Tag Archives: security

Qubes OS – Joanna Rutkowska, Founder and CEO of Invisible Things Lab

QubesOS is a client OS (=desktop, phone, tablet, … currently desktop) that implements security through compartmentalization. It uses a hypervisor (Xen) to make that happen. The client must be secure, because if that is compromised there is no security, the client can see the keyboard and screen. Present client systems are really insecure. Attacks come through apps (e.g. browser), from malicious applications, from USB devices, through the networking stack. through filesystem metadata. Once attacked, the lack of GUI isolation makes it possible for the malware to see the sensitive information of another application that is secure. Note that these are the security challenges of desktop systems, which is in many ways different from the challenges on servers.

Just trying to find all the bugs is not going to work – there always will be bugs. A monolithic kernel is bad for security, because it all runs on the same TCB (Trusted Computing Base) so there is no isolation between a compromised Wifi stack and the rest of the kernel. Same for Xorg, network-manager, … . And making them run as non-root doesn’t really help, because it’s the user stuff that is important.

Qubes runs several parallel OSes on the same desktop using virtualization (Xen) to isolate domains, e.g. Secure, Home, Work, Random stuff. Why does virtualization help? Because it reduces the interfaces, which makes the attack surface a lot smaller. Still, because it is virtualized, it preserves compatibility with legacy apps and drivers. However, not just the VM – hypervisor is critical. The VMs still communicate with each other, e.g. because you do file sharing. This creates another leak path between the compartments. Essentially, virtualization doesn’t do much more than what the MMU allows you to do for inter-process isolation. BTW you also need an IOMMU so the driver domains can also be isolated. Bottom line, the inter-VM communication framework is also essential.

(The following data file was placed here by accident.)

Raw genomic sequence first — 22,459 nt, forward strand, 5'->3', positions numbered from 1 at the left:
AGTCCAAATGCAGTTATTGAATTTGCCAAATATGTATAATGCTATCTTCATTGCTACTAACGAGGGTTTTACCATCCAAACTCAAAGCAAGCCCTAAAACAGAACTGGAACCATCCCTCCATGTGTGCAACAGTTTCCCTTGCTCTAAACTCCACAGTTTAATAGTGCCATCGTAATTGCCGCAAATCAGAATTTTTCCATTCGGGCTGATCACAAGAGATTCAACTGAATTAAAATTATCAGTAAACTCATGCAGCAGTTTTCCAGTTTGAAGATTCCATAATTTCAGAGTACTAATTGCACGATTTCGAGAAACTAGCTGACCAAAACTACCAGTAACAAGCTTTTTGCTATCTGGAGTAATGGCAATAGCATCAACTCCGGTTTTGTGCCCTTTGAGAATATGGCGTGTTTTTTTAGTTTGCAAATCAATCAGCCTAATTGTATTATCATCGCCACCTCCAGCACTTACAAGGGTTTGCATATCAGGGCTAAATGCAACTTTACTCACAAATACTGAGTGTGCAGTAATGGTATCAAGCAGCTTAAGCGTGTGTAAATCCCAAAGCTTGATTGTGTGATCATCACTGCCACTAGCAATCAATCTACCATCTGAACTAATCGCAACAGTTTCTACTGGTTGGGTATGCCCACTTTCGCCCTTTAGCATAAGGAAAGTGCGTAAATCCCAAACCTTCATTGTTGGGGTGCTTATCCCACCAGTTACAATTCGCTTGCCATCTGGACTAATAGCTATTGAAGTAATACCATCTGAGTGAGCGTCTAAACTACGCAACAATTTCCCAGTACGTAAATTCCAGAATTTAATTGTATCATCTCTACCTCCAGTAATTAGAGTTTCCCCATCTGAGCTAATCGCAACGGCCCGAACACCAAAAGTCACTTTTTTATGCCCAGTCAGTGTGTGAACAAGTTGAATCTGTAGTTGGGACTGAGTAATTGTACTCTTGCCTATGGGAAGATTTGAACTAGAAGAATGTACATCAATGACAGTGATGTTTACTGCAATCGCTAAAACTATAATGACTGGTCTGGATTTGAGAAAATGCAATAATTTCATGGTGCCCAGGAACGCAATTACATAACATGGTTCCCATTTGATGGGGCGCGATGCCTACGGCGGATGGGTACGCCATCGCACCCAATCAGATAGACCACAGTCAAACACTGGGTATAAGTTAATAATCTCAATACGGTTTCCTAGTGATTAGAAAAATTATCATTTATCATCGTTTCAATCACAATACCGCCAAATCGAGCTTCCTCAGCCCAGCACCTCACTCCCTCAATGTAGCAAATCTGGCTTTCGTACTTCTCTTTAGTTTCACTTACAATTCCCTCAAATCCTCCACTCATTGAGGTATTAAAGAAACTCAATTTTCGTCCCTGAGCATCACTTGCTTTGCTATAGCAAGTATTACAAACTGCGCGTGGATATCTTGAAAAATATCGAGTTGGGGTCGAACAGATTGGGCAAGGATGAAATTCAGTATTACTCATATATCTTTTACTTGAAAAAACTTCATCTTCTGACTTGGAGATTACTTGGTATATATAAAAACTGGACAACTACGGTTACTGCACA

Of course there is a trade-off between security and usability. If the compartments are really isolated from each other, you can’t do much with the system. QubesOS tries to find a good balance.

Finding Stupid Vulnerabilities in Binaries – Armijn Hemel, Tjaldur Software Governance Solutions

This talk is about finding obvious security bugs in embedded devices. He will not tell anything about which things you shouldn’t do – that is stuff that you should already know. Still, these obvious bugs are present in embedded devices (that are never updated).

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